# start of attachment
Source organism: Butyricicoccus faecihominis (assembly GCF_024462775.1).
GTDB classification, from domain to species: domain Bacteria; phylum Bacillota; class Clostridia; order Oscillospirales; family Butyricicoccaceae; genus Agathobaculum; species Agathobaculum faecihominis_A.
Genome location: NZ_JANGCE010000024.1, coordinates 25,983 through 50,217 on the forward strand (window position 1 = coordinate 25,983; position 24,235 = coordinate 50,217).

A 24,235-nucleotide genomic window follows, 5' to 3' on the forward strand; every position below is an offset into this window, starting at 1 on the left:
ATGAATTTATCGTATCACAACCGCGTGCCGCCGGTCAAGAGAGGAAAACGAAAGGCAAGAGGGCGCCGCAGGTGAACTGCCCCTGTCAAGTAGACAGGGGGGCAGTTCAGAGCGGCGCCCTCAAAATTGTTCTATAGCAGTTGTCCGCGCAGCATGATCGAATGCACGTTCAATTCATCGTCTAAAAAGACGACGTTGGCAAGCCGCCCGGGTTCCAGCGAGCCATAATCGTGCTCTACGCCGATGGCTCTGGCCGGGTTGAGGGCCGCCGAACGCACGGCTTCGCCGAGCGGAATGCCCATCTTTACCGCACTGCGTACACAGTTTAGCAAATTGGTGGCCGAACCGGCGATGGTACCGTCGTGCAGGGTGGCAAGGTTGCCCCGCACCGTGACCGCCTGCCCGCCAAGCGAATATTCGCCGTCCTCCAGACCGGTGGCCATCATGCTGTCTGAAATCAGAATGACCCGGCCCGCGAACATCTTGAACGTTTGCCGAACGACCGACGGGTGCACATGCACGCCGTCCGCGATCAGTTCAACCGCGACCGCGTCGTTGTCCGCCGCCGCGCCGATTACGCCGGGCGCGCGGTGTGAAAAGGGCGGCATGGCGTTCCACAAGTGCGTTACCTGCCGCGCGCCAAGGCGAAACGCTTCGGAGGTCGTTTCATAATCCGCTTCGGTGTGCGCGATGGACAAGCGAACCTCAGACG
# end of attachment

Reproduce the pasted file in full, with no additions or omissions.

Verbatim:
Source organism: Butyricicoccus faecihominis (assembly GCF_024462775.1).
GTDB classification, from domain to species: domain Bacteria; phylum Bacillota; class Clostridia; order Oscillospirales; family Butyricicoccaceae; genus Agathobaculum; species Agathobaculum faecihominis_A.
Genome location: NZ_JANGCE010000024.1, coordinates 25,983 through 50,217 on the forward strand (window position 1 = coordinate 25,983; position 24,235 = coordinate 50,217).

A 24,235-nucleotide genomic window follows, 5' to 3' on the forward strand; every position below is an offset into this window, starting at 1 on the left:
ATGAATTTATCGTATCACAACCGCGTGCCGCCGGTCAAGAGAGGAAAACGAAAGGCAAGAGGGCGCCGCAGGTGAACTGCCCCTGTCAAGTAGACAGGGGGGCAGTTCAGAGCGGCGCCCTCAAAATTGTTCTATAGCAGTTGTCCGCGCAGCATGATCGAATGCACGTTCAATTCATCGTCTAAAAAGACGACGTTGGCAAGCCGCCCGGGTTCCAGCGAGCCATAATCGTGCTCTACGCCGATGGCTCTGGCCGGGTTGAGGGCCGCCGAACGCACGGCTTCGCCGAGCGGAATGCCCATCTTTACCGCACTGCGTACACAGTTTAGCAAATTGGTGGCCGAACCGGCGATGGTACCGTCGTGCAGGGTGGCAAGGTTGCCCCGCACCGTGACCGCCTGCCCGCCAAGCGAATATTCGCCGTCCTCCAGACCGGTGGCCATCATGCTGTCTGAAATCAGAATGACCCGGCCCGCGAACATCTTGAACGTTTGCCGAACGACCGACGGGTGCACATGCACGCCGTCCGCGATCAGTTCAACCGCGACCGCGTCGTTGTCCGCCGCCGCGCCGATTACGCCGGGCGCGCGGTGTGAAAAGGGCGGCATGGCGTTCCACAAGTGCGTTACCTGCCGCGCGCCAAGGCGAAACGCTTCGGAGGTCGTTTCATAATCCGCTTCGGTGTGCGCGATGGACAAGCGAACCTCAGACG